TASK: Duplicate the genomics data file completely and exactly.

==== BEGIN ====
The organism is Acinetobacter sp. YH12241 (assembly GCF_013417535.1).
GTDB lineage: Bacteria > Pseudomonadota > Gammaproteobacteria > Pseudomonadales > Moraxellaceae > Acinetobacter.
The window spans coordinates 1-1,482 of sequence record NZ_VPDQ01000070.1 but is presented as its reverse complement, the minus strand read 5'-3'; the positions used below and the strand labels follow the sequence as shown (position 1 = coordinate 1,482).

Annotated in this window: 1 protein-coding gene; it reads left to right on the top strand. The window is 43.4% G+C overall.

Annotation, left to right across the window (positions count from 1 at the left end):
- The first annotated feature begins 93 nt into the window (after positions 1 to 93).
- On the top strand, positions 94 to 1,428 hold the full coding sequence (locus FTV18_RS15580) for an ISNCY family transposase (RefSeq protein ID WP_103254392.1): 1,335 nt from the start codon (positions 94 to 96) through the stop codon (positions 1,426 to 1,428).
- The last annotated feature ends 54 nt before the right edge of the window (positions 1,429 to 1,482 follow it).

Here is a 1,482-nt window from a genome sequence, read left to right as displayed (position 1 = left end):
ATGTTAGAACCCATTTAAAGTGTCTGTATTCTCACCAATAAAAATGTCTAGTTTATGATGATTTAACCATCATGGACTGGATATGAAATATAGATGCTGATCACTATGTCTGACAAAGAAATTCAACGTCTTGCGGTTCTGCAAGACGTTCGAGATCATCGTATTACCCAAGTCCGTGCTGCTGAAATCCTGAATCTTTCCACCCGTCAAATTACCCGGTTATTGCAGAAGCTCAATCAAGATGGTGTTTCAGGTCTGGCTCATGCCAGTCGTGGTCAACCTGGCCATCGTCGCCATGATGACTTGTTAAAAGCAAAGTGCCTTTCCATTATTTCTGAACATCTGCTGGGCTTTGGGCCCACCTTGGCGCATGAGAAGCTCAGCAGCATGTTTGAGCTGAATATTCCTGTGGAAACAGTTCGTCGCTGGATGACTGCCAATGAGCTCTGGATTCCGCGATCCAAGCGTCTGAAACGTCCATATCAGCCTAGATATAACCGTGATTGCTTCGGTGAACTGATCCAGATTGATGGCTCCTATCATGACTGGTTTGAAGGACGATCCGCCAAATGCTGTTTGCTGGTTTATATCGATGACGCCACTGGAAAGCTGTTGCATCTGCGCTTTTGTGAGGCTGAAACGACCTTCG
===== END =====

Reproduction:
The organism is Acinetobacter sp. YH12241 (assembly GCF_013417535.1).
GTDB lineage: Bacteria > Pseudomonadota > Gammaproteobacteria > Pseudomonadales > Moraxellaceae > Acinetobacter.
The window spans coordinates 1-1,482 of sequence record NZ_VPDQ01000070.1 but is presented as its reverse complement, the minus strand read 5'-3'; the positions used below and the strand labels follow the sequence as shown (position 1 = coordinate 1,482).

Annotated in this window: 1 protein-coding gene; it reads left to right on the top strand. The window is 43.4% G+C overall.

Annotation, left to right across the window (positions count from 1 at the left end):
- The first annotated feature begins 93 nt into the window (after positions 1 to 93).
- On the top strand, positions 94 to 1,428 hold the full coding sequence (locus FTV18_RS15580) for an ISNCY family transposase (RefSeq protein ID WP_103254392.1): 1,335 nt from the start codon (positions 94 to 96) through the stop codon (positions 1,426 to 1,428).
- The last annotated feature ends 54 nt before the right edge of the window (positions 1,429 to 1,482 follow it).

Here is a 1,482-nt window from a genome sequence, read left to right as displayed (position 1 = left end):
ATGTTAGAACCCATTTAAAGTGTCTGTATTCTCACCAATAAAAATGTCTAGTTTATGATGATTTAACCATCATGGACTGGATATGAAATATAGATGCTGATCACTATGTCTGACAAAGAAATTCAACGTCTTGCGGTTCTGCAAGACGTTCGAGATCATCGTATTACCCAAGTCCGTGCTGCTGAAATCCTGAATCTTTCCACCCGTCAAATTACCCGGTTATTGCAGAAGCTCAATCAAGATGGTGTTTCAGGTCTGGCTCATGCCAGTCGTGGTCAACCTGGCCATCGTCGCCATGATGACTTGTTAAAAGCAAAGTGCCTTTCCATTATTTCTGAACATCTGCTGGGCTTTGGGCCCACCTTGGCGCATGAGAAGCTCAGCAGCATGTTTGAGCTGAATATTCCTGTGGAAACAGTTCGTCGCTGGATGACTGCCAATGAGCTCTGGATTCCGCGATCCAAGCGTCTGAAACGTCCATATCAGCCTAGATATAACCGTGATTGCTTCGGTGAACTGATCCAGATTGATGGCTCCTATCATGACTGGTTTGAAGGACGATCCGCCAAATGCTGTTTGCTGGTTTATATCGATGACGCCACTGGAAAGCTGTTGCATCTGCGCTTTTGTGAGGCTGAAACGACCTTCG